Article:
in loving memory of Dan and Barbara Jessup
Health Testing - The Difference Between Those Who Breed For
Sake of the Breed Versus Greed
Today's breeders are blessed with the ability to perform simple and relatively inexpensive tests which can give an accurate picture of a breeding animal's genetic and physical health. This is an amazing and welcomed advancement for the serious breeder who puts the health and welfare of the breed ahead of monetary gain.
This page will give you a quick but thorough knowledge that every puppy buyer should have to educate themselves about health testing. As each breed faces unique health issues a puppy buyer should research their own breed's specific health challenges.
WHY IS IT IMPORTANT
Purebred dogs should be healthy and long lived being the result of thousands of years of selective breeding. Unfortunately, due to unscrupulous breeding practices, some breeds are plagued with serious health issues. ONLY STRICT HEALTH TESTING can bring the purebred dog back to its place as the most reliable choice as canine companion. NOTE: mixed breed dogs (such as "doodles" are just as likely to carry disease as purebreds because their parents may be affected purebreds.) Mixing bloodlines does not cause genetic diseases to simply "go away".
HOW IS IT DONE?
Before they are sold, puppies can be tested by a simple DNA swab of their cheek to be sure they are not affected by, nor carriers of, devastating diseases. A dog can be a "carrier", which means it does not show evidence of the disease, but DOES pass along the genes for it to the next generation. This is why carriers SHOULD NOT BE BRED.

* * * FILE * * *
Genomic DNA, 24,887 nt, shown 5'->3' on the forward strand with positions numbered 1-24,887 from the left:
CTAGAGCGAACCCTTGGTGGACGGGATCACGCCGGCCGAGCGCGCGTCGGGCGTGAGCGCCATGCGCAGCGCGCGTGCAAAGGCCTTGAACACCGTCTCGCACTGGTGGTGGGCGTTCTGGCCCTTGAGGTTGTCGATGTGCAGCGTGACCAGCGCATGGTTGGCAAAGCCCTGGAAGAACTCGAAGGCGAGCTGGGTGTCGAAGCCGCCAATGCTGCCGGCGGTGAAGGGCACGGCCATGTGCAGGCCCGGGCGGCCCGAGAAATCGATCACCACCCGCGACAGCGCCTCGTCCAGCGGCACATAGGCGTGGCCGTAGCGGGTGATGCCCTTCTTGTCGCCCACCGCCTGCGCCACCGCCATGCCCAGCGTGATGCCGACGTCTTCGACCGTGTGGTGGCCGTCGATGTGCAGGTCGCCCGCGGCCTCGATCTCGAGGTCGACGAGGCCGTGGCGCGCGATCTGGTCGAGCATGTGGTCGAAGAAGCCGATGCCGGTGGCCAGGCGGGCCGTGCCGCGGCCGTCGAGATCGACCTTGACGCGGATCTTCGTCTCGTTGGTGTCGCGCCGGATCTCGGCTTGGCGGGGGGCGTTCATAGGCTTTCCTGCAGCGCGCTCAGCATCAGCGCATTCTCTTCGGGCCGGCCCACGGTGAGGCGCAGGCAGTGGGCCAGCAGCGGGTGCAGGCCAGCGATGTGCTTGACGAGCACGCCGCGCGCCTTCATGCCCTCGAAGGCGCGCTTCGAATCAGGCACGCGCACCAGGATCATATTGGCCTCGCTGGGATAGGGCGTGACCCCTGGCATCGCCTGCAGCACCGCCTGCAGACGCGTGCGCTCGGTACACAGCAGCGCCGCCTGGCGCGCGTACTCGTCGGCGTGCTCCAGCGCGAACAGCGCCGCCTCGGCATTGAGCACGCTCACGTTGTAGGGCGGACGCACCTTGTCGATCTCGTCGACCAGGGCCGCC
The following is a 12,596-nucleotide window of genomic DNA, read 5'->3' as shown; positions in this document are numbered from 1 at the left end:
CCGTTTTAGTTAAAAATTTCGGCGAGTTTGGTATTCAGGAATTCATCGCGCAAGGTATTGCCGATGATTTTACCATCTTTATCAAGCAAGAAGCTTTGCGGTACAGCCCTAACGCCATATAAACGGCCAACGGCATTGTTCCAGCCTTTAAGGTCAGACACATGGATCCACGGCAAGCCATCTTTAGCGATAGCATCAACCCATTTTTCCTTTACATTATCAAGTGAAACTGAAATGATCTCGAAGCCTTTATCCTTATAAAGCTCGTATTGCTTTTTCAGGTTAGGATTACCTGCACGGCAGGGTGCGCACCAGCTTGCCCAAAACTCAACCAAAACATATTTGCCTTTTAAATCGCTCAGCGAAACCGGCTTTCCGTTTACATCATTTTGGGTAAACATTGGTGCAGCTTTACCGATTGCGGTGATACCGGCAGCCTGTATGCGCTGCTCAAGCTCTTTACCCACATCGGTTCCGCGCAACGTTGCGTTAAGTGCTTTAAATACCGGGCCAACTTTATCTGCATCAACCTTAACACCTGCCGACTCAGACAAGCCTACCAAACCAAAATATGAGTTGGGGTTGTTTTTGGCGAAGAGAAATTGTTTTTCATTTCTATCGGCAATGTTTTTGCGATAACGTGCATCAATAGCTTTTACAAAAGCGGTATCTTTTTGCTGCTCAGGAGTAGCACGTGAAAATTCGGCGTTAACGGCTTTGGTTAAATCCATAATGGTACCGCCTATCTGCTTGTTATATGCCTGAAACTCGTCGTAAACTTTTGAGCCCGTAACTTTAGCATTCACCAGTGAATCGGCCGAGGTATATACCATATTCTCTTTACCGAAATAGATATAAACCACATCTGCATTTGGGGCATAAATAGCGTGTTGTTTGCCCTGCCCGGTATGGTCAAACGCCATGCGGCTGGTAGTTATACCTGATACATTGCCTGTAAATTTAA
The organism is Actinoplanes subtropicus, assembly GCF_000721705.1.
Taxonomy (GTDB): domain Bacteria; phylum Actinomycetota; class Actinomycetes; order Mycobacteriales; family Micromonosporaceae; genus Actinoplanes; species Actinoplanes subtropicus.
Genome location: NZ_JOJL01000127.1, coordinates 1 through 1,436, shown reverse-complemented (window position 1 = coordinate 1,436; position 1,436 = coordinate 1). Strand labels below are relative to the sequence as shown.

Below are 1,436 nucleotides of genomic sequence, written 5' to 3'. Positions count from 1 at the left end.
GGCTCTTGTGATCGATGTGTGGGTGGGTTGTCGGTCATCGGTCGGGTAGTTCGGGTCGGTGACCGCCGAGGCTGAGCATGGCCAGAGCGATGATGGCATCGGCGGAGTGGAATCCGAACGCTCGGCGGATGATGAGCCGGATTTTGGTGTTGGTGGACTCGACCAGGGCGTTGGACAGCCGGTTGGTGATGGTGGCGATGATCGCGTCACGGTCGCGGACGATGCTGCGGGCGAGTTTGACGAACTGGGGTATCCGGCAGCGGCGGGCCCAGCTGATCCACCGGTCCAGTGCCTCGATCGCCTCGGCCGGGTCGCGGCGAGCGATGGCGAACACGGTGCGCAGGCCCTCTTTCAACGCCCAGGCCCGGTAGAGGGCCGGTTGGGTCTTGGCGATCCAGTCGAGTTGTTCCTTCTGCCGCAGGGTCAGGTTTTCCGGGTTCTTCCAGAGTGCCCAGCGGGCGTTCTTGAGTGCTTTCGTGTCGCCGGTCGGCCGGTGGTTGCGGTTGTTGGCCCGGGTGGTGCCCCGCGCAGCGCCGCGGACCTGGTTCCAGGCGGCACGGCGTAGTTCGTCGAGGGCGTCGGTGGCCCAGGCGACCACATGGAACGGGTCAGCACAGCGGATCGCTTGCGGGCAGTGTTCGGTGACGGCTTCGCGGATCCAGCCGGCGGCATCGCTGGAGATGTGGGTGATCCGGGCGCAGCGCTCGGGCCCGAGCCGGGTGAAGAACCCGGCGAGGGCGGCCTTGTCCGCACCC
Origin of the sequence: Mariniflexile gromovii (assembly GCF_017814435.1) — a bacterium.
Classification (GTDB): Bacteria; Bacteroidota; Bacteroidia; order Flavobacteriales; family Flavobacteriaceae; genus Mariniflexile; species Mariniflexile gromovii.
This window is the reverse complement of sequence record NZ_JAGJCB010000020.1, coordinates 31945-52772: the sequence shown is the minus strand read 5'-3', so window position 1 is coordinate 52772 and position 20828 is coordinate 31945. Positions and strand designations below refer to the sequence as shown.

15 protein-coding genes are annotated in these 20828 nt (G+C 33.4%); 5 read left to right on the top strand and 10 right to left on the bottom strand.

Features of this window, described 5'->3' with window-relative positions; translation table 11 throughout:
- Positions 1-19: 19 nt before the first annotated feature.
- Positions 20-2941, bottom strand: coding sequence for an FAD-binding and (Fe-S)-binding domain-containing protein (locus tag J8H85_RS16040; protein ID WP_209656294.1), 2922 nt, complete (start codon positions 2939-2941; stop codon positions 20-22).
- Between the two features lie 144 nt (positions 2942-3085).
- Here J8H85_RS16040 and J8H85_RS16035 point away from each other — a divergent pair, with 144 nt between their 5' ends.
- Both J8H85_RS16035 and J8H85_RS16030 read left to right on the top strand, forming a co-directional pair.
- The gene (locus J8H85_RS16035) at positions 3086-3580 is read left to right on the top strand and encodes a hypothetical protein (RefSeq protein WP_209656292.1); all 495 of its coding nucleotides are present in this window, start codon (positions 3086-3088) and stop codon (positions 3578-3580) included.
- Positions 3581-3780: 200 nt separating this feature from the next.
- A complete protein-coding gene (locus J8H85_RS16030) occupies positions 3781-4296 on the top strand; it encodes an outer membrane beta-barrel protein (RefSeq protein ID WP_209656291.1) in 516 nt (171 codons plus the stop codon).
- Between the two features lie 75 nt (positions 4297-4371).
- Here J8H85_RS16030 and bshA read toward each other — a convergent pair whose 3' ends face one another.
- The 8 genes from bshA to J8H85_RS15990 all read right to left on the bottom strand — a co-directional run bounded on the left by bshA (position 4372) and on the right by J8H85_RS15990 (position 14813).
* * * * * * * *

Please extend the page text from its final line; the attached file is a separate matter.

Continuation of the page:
Along with genetic testing, there are also physical examinations which are intended to show whether or not a dog has actual manifestations of orthopedic, cardiac, ocular or other issues. Common and devastating diseases such as hip or elbow dysplasia, cardiomyopathies, Legg-Calve-Perthes disease and entropion can now be identified by veterinarians and dogs can be identified as clear or affected.
The vast majority of these tests are inexpensive and easily performed, needing no more than a DNA swab of the mouth, a short examination by a veterinarian or an x-ray.
WHERE IS THE PROOF?
A reputable breeder will be proud to show you all health certificates and clearances. As well, results should be posted on the Orthopedic Foundation for Animals (OFA) website. INSIST ON PROOF. If a breeder gives you a song and dance about how his veterinarian "says his dogs are healthy" or that they "do the tests but don't turn in the results", again, run, don't walk away. LOOK at the certificates and make sure the names of the dogs match up. Today buying a purebred dog is often a considerable investment - no reputable breeder will resent your educated desire to make sure they ARE reputable. They will be glad you care enough about your new canine companion to be sure it will be healthy and happy. Here is an example of what you will see on the OFA database. Here is the listing for my foundation American pit bull bitch, Boldog Freakshow, showing the clearances advisable for her breed. You can also research how a breed stands as far as diseases go. Example, to see how American pit bulls rank among all tested breeds for hip dysplasia, you can search here. You can see that as of October, 2016, American pit bulls rank as the 28th most affected breed and that only 6.1% of tested dogs have hips rated "excellent" and that 24.1% of tested dogs suffer from some level of hip dysplasia. PLEASE CHECK HERE TO SEE WHAT TESTS ARE APPROPRIATE
FOR YOUR BREED OF INTEREST!
At DanBar Ranch I test ALL stock for ALL recommended tests. Please note, that OFA results vary on when they are posted. For some, it is after 12 months of age, for others it is after 24 months of age. I test my pups early, and also repeat tests which require yearly updates, such as eyes and heart.
THE SINGLE BIGGEST RED FLAG:
There is NO EXCUSE for a breeder not to do health testing. Run, don't walk, away from those who make excuses. There is NO WAY to know if a dog is a carrier, or even affected by some of these diseases without testing...until it is too late and a beloved dog is lost far too early or leads a life of suffering.
Who, who loves a dog, would want to breed animals whose lives can be cut short or whose quality of life can be diminished by preventable diseases? Ask yourself this, when searching for a puppy. CHOOSE A BREEDER WHO CARES ENOUGH TO TEST!